Social Media has been called “essential” for any business by marketing professionals. But while the benefits seem obvious (increased visitors, customer engagement, etc.), there exists more potential for damage to a brand’s reputation. Think about Howard Dean’s run to be a presidential candidate in 2004 which seemed to end with his famous scream during the Iowa Democratic caucuses. The scream became a media frenzy, airing over 600 times in four days on national news broadcasts, not including local news shows. Dean never appeared to have recovered from his outburst of emotion, and from a media perspective it seemed to be the last chapter in his book.
Other events have had a negative impact upon reputation. The reputation of Prince Harry of Wales, while never without controversy, was affected negatively in 2005 when he dressed in a Nazi uniform for a custom party. In 2009, the Peanut Corporation of America issued one of the largest recalls for food products because of salmonella contamination in a factory based in Blakely, GA. Toyota is a company that had its reputation severely tarnished when, in October of 2009, they had to recall close to 4 million vehicles because of a floor matt issue that reportedly caused the accelerator to stick. While the damage was severe, Toyota was somehow able to bounce back. You can read more about what really happened to Toyota in this this MIT Sloan Review, and how the company was able to regain its good reputation in this Forbes article.
“Reputation is something that is both fragile yet resilient. The ability to spring back when it’s damaged takes a keen understanding of the factors and attitudes that shape a reputation to begin with. Too many businesses, however, fall back on lip service instead of developing those insights and acting on them.” – Scott Davis, Forbes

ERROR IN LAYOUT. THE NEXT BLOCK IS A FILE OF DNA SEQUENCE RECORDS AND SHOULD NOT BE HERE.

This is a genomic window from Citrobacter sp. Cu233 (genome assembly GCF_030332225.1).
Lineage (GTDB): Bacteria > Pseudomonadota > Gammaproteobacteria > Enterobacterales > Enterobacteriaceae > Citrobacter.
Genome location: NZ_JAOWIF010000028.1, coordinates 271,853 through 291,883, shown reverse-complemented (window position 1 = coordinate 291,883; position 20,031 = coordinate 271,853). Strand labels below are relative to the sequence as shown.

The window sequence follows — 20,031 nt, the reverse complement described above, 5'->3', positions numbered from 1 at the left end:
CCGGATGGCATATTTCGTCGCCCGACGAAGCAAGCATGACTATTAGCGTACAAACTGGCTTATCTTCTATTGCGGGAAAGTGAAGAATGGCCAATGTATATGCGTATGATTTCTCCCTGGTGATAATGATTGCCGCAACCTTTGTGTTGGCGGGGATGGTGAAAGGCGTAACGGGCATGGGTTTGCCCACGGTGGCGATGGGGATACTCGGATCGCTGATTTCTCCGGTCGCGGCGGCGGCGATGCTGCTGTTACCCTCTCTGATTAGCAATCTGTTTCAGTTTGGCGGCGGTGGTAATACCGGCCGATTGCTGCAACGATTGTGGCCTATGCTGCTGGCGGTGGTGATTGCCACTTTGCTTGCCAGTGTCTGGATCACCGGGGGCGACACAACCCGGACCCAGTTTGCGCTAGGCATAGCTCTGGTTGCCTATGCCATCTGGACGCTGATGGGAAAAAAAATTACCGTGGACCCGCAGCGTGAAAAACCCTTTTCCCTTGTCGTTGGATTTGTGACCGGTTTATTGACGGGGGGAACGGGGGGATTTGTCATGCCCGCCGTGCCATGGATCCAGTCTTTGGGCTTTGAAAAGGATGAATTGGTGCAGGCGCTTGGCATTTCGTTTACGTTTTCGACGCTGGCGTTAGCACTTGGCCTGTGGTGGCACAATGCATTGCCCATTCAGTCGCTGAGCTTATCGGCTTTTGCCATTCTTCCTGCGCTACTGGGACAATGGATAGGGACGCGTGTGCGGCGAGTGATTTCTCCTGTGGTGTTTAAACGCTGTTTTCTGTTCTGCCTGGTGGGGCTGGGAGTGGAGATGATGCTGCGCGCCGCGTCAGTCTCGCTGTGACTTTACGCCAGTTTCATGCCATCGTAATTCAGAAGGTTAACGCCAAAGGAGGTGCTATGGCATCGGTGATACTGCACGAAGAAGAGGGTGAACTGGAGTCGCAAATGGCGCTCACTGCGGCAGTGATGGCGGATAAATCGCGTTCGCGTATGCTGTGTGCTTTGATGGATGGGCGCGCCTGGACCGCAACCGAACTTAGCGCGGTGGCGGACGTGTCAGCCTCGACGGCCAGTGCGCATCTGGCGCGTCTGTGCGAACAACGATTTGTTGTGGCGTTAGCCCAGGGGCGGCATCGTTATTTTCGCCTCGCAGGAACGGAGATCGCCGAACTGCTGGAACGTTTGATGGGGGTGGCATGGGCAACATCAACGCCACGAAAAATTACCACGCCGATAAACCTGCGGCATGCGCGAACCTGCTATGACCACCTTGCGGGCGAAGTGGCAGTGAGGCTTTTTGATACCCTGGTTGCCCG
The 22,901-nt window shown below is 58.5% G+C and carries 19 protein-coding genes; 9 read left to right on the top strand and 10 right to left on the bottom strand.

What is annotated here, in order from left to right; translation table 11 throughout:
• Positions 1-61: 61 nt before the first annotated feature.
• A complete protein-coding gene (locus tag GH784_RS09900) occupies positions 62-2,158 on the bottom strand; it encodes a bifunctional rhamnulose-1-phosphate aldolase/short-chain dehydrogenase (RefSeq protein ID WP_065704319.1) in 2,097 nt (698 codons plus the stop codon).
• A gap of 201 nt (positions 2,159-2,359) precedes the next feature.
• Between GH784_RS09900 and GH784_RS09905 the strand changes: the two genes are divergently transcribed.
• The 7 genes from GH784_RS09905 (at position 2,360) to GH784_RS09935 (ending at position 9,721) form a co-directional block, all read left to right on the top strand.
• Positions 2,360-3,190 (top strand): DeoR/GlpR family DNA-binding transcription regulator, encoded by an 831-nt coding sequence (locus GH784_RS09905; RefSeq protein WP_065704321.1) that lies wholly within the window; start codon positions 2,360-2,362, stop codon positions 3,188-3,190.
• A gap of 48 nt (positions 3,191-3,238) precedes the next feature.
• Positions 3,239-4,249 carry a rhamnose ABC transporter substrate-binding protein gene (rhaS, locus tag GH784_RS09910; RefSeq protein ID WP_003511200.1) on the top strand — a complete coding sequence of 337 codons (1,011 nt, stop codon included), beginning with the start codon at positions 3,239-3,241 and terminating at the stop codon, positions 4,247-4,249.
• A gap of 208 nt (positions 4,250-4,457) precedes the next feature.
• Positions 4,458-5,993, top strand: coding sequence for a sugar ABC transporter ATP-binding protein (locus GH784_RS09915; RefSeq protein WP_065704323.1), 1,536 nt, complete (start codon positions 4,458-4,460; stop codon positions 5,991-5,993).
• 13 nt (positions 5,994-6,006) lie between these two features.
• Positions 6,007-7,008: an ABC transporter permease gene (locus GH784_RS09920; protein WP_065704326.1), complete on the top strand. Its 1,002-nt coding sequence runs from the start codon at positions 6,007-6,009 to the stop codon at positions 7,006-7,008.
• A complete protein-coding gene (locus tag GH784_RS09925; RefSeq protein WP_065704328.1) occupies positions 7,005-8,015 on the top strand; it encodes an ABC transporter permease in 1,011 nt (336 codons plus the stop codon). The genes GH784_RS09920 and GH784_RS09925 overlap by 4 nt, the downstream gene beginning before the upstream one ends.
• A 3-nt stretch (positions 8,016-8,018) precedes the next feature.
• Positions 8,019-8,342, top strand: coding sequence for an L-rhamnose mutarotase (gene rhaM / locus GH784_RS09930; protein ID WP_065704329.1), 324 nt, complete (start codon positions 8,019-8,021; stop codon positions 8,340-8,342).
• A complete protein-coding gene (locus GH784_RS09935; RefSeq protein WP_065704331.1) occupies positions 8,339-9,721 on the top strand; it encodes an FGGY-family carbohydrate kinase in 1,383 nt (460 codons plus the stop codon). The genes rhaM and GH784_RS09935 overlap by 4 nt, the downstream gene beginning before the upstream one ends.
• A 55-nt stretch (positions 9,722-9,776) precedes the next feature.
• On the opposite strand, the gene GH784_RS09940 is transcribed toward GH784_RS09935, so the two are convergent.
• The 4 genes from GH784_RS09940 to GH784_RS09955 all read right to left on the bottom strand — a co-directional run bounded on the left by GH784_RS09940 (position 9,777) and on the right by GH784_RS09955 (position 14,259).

Reputation management doesn’t always have to be about repairing damage, it can also be about building a reputation that fits with the company or individual. Since search results are usually how customers decide whether or not to choose someone, it’s important to know how your brand turns up in search results. And, since 89% of internet users don’t go beyond the page 1 results (AOL), you should be aware of those reviews, opinions, and news stories that are listed first. Knowing how your reputation is perceived by internet searchers is especially important for professionals who rely on reputation – such as doctors, lawyers, and those working in the food business. One negative search result can damage an entire reputation. (This is opposite to the phrase “One bad apple doesn’t spoil the bunch.” One bad search result can negate an entire history of good reputation.
A perfect example can be seen by doing a search for Howard Dean on Google. Even though Dean was the Governor of Vermont from 1991 to 2003, and Chairman of the Democratic National Committee from 2005 to 2009, the second Google search result is “Howard Dean’s Scream” on YouTube.